In The Barty Party Company Limited v HMRC TC06116, the First Tier Tribunal (FTT) held that an information notice was not valid as HMRC did not justify the period covered thereby.

Under Schedule 36 FA 2008, HMRC can require a taxpayer to provide information or produce a document provided that it is “reasonably required” by the officer for the purpose of checking the taxpayer’s position. The Schedule does not permit HMRC to require the creation of a document, only provision of existing documents.

On 10 November 2016, HMRC issued an information notice under Schedule 36 (the Notice) to The Barty Party Company Limited (BPC), who appealed on 14 February 2017.

The Notice was issued in relation to the VAT position and requested:

Please provide the statutory records for 01/02/2012 to 30/04/2016 as follows:

  • The VAT account and any related working papers
  • Sales and purchase daybooks
  • Cash books
  • Petty Cash books
  • Sales and purchase invoices, this includes Purchase invoices that were missing from your records in the VAT period ended 30/04/16 in relation to Butcombe and Otter Brewery.
  • Bank and Building Society statements for period 01/01/2013 – 30/04/2016 for all accounts through which business funds are transacted, where so ever in the world these are held.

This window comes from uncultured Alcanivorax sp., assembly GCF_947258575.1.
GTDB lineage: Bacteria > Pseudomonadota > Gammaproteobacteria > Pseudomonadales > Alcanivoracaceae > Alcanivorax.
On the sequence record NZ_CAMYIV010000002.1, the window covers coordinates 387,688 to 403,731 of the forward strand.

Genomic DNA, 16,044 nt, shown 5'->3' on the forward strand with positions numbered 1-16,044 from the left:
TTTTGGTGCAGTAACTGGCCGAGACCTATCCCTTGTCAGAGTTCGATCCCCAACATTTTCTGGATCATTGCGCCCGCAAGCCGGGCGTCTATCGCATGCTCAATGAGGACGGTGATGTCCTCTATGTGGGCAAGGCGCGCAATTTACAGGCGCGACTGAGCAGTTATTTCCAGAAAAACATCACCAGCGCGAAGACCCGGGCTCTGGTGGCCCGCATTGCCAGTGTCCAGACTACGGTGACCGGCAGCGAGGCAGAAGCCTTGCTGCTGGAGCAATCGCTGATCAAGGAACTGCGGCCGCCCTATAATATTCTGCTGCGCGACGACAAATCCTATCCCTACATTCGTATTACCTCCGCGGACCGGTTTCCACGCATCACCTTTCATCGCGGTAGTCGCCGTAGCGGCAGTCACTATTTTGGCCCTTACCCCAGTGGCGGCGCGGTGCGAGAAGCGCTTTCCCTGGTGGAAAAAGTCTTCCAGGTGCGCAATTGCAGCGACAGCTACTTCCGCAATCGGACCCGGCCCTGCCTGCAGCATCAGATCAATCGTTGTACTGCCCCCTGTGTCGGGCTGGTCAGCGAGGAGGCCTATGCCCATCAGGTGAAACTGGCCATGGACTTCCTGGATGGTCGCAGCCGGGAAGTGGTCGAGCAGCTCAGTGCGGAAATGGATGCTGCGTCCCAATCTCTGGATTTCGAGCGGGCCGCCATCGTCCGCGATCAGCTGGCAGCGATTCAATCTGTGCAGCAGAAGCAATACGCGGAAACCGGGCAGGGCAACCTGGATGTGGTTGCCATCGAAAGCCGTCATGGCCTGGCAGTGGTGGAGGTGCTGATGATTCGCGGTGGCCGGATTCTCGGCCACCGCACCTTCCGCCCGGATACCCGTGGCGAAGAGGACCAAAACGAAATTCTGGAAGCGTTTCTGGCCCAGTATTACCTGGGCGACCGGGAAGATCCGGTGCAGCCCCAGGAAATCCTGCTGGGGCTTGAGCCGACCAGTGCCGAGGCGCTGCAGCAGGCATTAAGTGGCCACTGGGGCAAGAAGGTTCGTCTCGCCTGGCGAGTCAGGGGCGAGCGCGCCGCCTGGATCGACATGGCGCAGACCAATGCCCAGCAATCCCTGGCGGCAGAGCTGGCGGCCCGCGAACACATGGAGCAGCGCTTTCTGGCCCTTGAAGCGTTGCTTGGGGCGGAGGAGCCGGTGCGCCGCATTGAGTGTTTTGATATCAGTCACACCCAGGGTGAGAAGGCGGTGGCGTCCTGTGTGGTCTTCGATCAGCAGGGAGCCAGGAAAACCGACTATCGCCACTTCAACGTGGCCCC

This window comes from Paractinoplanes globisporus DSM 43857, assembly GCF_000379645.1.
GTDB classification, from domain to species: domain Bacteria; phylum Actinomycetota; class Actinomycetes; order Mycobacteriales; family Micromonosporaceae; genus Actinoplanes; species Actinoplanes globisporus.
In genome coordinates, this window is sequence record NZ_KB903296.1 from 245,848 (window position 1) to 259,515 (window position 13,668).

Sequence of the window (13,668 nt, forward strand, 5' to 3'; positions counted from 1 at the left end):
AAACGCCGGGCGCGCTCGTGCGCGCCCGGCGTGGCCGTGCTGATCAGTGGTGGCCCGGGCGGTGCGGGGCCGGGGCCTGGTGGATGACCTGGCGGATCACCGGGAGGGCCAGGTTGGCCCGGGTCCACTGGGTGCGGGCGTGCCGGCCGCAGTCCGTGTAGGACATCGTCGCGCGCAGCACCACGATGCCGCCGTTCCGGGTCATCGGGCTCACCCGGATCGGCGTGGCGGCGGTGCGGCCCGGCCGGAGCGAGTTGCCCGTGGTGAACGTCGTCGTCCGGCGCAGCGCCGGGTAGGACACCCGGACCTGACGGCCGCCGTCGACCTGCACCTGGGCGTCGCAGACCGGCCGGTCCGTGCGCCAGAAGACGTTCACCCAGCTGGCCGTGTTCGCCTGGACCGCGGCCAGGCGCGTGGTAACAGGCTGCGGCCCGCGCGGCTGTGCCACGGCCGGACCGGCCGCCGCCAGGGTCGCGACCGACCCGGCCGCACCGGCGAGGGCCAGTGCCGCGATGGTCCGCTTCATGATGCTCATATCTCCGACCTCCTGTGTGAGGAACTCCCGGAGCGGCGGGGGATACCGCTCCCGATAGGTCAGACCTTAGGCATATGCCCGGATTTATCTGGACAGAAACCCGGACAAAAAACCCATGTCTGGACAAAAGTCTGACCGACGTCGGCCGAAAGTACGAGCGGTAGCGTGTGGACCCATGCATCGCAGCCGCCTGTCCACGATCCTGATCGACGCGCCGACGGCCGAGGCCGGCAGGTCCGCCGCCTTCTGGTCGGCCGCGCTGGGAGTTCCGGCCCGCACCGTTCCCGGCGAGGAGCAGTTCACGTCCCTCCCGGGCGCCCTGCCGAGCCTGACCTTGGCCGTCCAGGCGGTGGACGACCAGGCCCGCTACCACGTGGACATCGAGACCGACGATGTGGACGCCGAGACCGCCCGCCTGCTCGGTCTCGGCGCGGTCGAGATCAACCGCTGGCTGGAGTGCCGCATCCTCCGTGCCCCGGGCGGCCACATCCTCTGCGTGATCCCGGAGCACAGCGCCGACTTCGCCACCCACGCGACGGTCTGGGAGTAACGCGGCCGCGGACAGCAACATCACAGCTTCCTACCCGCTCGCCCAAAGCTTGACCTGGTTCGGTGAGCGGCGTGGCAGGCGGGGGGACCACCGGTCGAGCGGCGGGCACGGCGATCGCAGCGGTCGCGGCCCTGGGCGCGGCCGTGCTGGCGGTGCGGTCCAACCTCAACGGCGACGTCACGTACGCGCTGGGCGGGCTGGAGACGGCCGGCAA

Other documents or information that we need

  • [In this context document means...........]
  • Annual accounts for the year ended 30/04/2014 and 30/04/2015 including the profit and loss account and balance sheet.
  • A drinks price list (including wine) relevant to the VAT period ended 30/04/16.

BPC appealed on the bases that:

  • The information requested was not reasonably required by HMRC
  • The requested drinks price list did not exist

The FTT held:

  • While Schedule 36 permits HMRC to request information for up to six years, HMRC can only assess the last four (unless there was a mistake or failure to take reasonable care – not raised in the instant case)
    • HMRC needed to demonstrate a specific reason to request information outside the four year window
    • HMRC simply said “they usually ask for six years information”
  • Further, HMRC had already been subject to a VAT check covering the period 1 February to 30 April 2012
  • Hence, the scope of the Notice went beyond what was reasonably required and thus was not validly issued.


If HMRC policy is to request information outside the period for which they can raise assessments, it appears such notices should be challenged as a matter of course.

BPC raised a series of areas where they believed HMRC had acted unreasonably during the enquiry; the FTT noted that they did not have jurisdiction to rules on these.


The Barty Party Company Limited v HMRC [2017] UKFTT 0697 (TC)

Sch 36 information notices (subscriber version)


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